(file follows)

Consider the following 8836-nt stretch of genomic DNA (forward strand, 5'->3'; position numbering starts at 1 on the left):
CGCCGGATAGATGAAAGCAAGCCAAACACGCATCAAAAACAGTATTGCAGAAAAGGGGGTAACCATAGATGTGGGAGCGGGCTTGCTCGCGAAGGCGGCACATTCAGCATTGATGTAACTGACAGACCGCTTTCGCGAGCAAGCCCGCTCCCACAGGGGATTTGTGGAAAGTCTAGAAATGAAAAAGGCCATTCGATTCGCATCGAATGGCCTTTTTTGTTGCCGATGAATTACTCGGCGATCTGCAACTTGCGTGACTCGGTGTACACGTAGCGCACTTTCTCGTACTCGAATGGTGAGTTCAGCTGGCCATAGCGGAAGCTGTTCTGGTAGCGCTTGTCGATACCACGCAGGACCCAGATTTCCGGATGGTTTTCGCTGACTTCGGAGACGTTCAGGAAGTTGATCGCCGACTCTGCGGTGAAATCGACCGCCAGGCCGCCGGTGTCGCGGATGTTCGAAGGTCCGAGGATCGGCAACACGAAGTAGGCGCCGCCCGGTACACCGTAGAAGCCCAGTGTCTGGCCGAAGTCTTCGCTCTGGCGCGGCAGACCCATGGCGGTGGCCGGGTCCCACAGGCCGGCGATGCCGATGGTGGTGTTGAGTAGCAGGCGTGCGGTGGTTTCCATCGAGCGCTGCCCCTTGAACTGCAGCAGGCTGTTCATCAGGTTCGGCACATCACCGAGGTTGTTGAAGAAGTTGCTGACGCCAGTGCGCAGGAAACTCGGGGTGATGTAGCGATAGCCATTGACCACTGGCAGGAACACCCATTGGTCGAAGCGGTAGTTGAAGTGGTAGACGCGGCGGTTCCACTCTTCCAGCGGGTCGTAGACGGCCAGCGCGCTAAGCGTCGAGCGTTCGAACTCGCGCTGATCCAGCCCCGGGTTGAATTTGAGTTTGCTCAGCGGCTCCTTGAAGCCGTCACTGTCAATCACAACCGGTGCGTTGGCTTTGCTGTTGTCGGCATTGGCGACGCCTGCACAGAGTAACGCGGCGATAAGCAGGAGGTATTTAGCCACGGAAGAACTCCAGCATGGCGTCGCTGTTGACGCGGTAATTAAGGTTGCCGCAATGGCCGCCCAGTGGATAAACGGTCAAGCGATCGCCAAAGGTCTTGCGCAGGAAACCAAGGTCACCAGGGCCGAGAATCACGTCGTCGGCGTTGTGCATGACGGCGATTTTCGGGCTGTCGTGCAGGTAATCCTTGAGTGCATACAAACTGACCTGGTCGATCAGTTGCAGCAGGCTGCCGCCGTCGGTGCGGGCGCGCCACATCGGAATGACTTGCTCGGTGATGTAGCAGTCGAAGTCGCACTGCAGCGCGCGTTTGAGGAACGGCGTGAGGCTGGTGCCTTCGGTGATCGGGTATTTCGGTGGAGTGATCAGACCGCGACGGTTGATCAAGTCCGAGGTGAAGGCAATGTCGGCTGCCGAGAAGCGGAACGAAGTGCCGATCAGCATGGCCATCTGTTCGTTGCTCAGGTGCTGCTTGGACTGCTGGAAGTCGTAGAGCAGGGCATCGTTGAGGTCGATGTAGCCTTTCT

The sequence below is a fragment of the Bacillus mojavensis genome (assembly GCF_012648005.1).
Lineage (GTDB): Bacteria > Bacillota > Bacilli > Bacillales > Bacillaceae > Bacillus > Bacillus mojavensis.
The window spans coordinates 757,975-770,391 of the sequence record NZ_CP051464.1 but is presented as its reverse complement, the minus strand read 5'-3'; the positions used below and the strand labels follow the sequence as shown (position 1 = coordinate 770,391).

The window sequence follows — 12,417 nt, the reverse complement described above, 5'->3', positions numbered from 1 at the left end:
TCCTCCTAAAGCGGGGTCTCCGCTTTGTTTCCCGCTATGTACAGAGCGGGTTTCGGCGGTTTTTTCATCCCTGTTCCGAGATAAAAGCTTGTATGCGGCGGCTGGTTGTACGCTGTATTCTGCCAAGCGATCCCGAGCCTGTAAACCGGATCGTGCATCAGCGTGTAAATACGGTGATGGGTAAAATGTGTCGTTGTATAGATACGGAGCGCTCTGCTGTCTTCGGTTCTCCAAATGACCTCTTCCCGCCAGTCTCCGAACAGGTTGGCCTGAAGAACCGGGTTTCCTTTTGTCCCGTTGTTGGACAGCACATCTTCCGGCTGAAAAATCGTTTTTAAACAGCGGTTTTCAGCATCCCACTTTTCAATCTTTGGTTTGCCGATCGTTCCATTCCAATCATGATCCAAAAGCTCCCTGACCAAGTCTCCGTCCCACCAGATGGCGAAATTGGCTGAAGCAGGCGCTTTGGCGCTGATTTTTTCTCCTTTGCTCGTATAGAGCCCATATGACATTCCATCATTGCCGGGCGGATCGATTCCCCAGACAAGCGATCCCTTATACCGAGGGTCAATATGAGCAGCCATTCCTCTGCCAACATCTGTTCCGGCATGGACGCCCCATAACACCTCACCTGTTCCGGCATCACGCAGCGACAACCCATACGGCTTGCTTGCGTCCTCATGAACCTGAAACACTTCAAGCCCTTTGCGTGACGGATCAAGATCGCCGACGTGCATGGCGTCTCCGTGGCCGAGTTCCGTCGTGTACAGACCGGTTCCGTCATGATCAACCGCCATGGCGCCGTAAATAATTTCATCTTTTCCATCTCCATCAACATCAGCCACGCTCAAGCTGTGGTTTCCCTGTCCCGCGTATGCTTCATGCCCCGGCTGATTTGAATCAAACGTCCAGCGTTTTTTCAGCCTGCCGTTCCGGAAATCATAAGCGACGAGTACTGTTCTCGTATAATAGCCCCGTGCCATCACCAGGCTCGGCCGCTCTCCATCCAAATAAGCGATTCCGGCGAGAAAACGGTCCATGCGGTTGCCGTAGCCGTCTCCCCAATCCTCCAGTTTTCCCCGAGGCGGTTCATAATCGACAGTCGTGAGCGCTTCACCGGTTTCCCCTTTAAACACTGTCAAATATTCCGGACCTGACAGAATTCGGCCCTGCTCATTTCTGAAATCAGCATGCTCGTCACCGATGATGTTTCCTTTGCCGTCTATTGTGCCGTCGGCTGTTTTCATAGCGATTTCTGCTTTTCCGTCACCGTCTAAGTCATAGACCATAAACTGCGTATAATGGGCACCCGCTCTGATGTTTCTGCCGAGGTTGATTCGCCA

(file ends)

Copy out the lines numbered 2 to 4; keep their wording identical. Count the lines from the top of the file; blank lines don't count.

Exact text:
CGCCGGATAGATGAAAGCAAGCCAAACACGCATCAAAAACAGTATTGCAGAAAAGGGGGTAACCATAGATGTGGGAGCGGGCTTGCTCGCGAAGGCGGCACATTCAGCATTGATGTAACTGACAGACCGCTTTCGCGAGCAAGCCCGCTCCCACAGGGGATTTGTGGAAAGTCTAGAAATGAAAAAGGCCATTCGATTCGCATCGAATGGCCTTTTTTGTTGCCGATGAATTACTCGGCGATCTGCAACTTGCGTGACTCGGTGTACACGTAGCGCACTTTCTCGTACTCGAATGGTGAGTTCAGCTGGCCATAGCGGAAGCTGTTCTGGTAGCGCTTGTCGATACCACGCAGGACCCAGATTTCCGGATGGTTTTCGCTGACTTCGGAGACGTTCAGGAAGTTGATCGCCGACTCTGCGGTGAAATCGACCGCCAGGCCGCCGGTGTCGCGGATGTTCGAAGGTCCGAGGATCGGCAACACGAAGTAGGCGCCGCCCGGTACACCGTAGAAGCCCAGTGTCTGGCCGAAGTCTTCGCTCTGGCGCGGCAGACCCATGGCGGTGGCCGGGTCCCACAGGCCGGCGATGCCGATGGTGGTGTTGAGTAGCAGGCGTGCGGTGGTTTCCATCGAGCGCTGCCCCTTGAACTGCAGCAGGCTGTTCATCAGGTTCGGCACATCACCGAGGTTGTTGAAGAAGTTGCTGACGCCAGTGCGCAGGAAACTCGGGGTGATGTAGCGATAGCCATTGACCACTGGCAGGAACACCCATTGGTCGAAGCGGTAGTTGAAGTGGTAGACGCGGCGGTTCCACTCTTCCAGCGGGTCGTAGACGGCCAGCGCGCTAAGCGTCGAGCGTTCGAACTCGCGCTGATCCAGCCCCGGGTTGAATTTGAGTTTGCTCAGCGGCTCCTTGAAGCCGTCACTGTCAATCACAACCGGTGCGTTGGCTTTGCTGTTGTCGGCATTGGCGACGCCTGCACAGAGTAACGCGGCGATAAGCAGGAGGTATTTAGCCACGGAAGAACTCCAGCATGGCGTCGCTGTTGACGCGGTAATTAAGGTTGCCGCAATGGCCGCCCAGTGGATAAACGGTCAAGCGATCGCCAAAGGTCTTGCGCAGGAAACCAAGGTCACCAGGGCCGAGAATCACGTCGTCGGCGTTGTGCATGACGGCGATTTTCGGGCTGTCGTGCAGGTAATCCTTGAGTGCATACAAACTGACCTGGTCGATCAGTTGCAGCAGGCTGCCGCCGTCGGTGCGGGCGCGCCACATCGGAATGACTTGCTCGGTGATGTAGCAGTCGAAGTCGCACTGCAGCGCGCGTTTGAGGAACGGCGTGAGGCTGGTGCCTTCGGTGATCGGGTATTTCGGTGGAGTGATCAGACCGCGACGGTTGATCAAGTCCGAGGTGAAGGCAATGTCGGCTGCCGAGAAGCGGAACGAAGTGCCGATCAGCATGGCCATCTGTTCGTTGCTCAGGTGCTGCTTGGACTGCTGGAAGTCGTAGAGCAGGGCATCGTTGAGGTCGATGTAGCCTTTCT

The sequence below is a fragment of the Bacillus mojavensis genome (assembly GCF_012648005.1).
Lineage (GTDB): Bacteria > Bacillota > Bacilli > Bacillales > Bacillaceae > Bacillus > Bacillus mojavensis.